Home Private Practice 5 Effective Strategies for Working with Preschoolers

5 Effective Strategies for Working with Preschoolers

by Lisa Erwin
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Teacher And Pupils Using Wooden Shapes In Montessori School

As a preschool-based speech-language pathologist, I help students with severe communication impairments acquire the functional and academic skills they need to communicate at home and school. During the toddler years, children learn through exploration and play. My sessions with preschool students closely follow the framework I see in their classroom instruction. I include both play and structured learning activities.


An SLP improves outcomes for early-intervention clients by changing the way she relates with parents.

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Speech and language interventions in preschool sets the stage for grade school. Students learn to follow multistep directions, attend to and complete tasks, and work cooperatively with peers.

So, how do we work with parents and teachers to help preschoolers with communication impairments succeed in their classroom and beyond? These five tips work for me when providing services to preschoolers:

  1. Make language accessible. One of the most important things I do as an SLP in a preschool setting is provide emergent language-learners the tools they need to communicate. Whether they need an augmentative and alternative communication (AAC) device, core vocabulary board, object schedule or sign language, I ensure they engage with  language in some way during every part of their day. For example, I post picture symbols near the sink, on the back of the classroom door, on the playground equipment, at the lunch table and near the water fountain.
  2. Structure for success. Preschool classrooms are typically busy and noisy and include multiple transitions. Lessons balance play with structured academic experiences. Preschool students with communication issues might find participating in a 15-minute large-group session on phonics, for example, too challenging. Try offering more frequent transitions—one every 5 to 7 minutes—or create breaks from large groups for a few minutes. Our students may also need a modified curriculum, sensory strategies and visual cues to help them attend to and participate in mainstream classroom activities.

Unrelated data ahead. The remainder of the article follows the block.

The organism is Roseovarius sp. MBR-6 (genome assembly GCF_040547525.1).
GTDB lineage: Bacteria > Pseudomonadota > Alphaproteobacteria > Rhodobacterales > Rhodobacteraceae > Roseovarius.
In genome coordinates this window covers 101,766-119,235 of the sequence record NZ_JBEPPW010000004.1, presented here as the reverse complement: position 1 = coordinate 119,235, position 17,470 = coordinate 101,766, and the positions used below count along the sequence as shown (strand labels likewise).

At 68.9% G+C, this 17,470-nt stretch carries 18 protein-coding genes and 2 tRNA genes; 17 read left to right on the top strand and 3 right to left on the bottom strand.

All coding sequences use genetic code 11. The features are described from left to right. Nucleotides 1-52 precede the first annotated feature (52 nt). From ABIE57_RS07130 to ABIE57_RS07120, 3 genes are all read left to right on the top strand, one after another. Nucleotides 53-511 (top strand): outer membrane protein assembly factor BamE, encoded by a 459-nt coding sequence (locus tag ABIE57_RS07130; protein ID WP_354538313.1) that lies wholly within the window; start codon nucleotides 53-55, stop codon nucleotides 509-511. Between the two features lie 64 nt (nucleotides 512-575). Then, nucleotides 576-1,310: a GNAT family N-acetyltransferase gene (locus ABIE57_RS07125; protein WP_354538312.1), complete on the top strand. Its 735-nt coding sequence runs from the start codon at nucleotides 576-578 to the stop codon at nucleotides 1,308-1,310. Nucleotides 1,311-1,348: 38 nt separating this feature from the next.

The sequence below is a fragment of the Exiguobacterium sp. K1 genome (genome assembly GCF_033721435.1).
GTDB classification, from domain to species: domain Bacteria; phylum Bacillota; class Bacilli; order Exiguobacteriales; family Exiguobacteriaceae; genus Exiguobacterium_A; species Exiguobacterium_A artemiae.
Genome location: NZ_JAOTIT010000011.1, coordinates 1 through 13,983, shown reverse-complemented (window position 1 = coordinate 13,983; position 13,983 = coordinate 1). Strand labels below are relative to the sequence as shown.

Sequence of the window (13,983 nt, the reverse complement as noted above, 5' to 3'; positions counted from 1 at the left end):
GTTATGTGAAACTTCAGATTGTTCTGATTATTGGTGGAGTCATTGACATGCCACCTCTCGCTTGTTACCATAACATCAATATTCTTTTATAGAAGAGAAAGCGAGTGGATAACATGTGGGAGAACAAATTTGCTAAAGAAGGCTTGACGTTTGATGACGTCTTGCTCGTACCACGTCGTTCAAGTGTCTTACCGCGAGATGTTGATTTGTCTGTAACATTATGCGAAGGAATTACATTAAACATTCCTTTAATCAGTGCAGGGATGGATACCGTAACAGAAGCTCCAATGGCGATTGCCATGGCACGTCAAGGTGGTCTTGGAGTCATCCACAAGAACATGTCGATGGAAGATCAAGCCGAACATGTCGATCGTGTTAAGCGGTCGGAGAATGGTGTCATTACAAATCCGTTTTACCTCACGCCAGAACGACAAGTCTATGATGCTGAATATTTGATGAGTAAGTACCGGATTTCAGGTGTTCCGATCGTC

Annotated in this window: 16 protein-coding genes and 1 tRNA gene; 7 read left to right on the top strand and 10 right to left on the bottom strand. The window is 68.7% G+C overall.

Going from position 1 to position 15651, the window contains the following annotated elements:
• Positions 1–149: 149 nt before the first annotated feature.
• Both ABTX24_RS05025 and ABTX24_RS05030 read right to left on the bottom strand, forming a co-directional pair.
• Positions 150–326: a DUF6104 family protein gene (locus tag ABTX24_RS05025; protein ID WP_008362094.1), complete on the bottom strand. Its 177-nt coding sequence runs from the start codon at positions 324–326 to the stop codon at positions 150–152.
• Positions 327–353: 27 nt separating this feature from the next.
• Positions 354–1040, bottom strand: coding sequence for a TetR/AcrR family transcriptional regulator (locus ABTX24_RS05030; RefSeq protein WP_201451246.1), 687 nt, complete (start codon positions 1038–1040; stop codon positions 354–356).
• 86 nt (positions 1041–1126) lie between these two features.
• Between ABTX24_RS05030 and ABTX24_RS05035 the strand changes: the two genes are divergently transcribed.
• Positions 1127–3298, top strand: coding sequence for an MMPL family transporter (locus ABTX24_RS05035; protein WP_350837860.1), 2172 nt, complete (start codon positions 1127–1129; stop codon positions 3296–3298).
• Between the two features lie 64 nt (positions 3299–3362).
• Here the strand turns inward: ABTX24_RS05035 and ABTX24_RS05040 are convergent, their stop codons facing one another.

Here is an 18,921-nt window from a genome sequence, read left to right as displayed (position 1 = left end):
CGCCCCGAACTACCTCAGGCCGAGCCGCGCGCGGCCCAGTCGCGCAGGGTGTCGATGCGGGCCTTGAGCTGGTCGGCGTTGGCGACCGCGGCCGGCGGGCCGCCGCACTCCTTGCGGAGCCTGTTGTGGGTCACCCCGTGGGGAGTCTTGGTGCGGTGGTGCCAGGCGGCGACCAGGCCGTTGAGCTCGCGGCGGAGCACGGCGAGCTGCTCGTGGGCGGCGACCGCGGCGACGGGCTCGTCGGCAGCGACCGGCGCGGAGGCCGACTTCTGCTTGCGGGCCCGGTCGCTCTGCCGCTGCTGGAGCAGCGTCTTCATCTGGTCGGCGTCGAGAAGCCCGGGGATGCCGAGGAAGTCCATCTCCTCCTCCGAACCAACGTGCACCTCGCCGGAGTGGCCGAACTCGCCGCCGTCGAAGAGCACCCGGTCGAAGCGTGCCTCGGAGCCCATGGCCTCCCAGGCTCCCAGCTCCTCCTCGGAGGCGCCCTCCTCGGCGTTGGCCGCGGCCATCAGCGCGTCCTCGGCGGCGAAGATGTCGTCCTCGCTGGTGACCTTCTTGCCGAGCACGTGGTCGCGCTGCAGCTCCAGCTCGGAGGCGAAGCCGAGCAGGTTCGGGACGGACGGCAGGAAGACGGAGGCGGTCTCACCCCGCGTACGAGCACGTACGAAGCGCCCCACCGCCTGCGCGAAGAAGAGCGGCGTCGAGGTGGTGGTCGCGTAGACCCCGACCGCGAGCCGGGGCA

3. Think about language function in the classroom. SLPs can look at daily routines and easily identify language opportunities. Although we might find ourselves limiting our students to “requesting” and answering “yes/no” questions, we should work with teachers to facilitate a variety of language functions in the classroom. I try to find times during each week’s classroom activities to incorporate requesting, labeling, commenting, denying, negotiating, taking turns, participating in literacy activities and socializing with peers.
  4. Be strategic when planning peer groups. Play groups generate ideal situations to use the powerful tools of peer modeling and peer facilitation. By pairing strong language models with compatible personalities, play groups can develop into positive social experiences. Peer models and peer facilitators make learning fun. They help students improve their communication goals without even realizing it.
  5. Balance in-classroom with pull-out treatment. As I learned over the years, working with preschoolers is not a one-size-fits-all program. Pull-out sessions might be more appropriate for students with severe speech sound disorders who need systematic direct instruction, or for students needing a more structured, quiet learning environment to target goals. Providing treatment in the classroom setting, on the other hand, offers the benefits of co-teaching, working with several students at once, monitoring the transfer of new skills, modeling strategies for teachers and teaching assistants, and targeting skills in the natural context of a classroom.

No matter what type of preschool classroom I’m in, I find it important to be flexible in my approaches to different students and on different days. I also work hard to build positive relationships with teachers and caregivers.

Do you have a collaboration tip for SLPs working with preschoolers? Leave a comment below and share your successes.

Lisa Erwin, MS, CCC-SLP, is public school clinician with 26 years of experience working with adults and children as an SLP, special education teacher and early childhood teacher. She works on an elementary campus in Amarillo, Texas, and specializes in literacy and language intervention. Follow her on Facebook, Instagram and her website,  www.myspeechtools.com.

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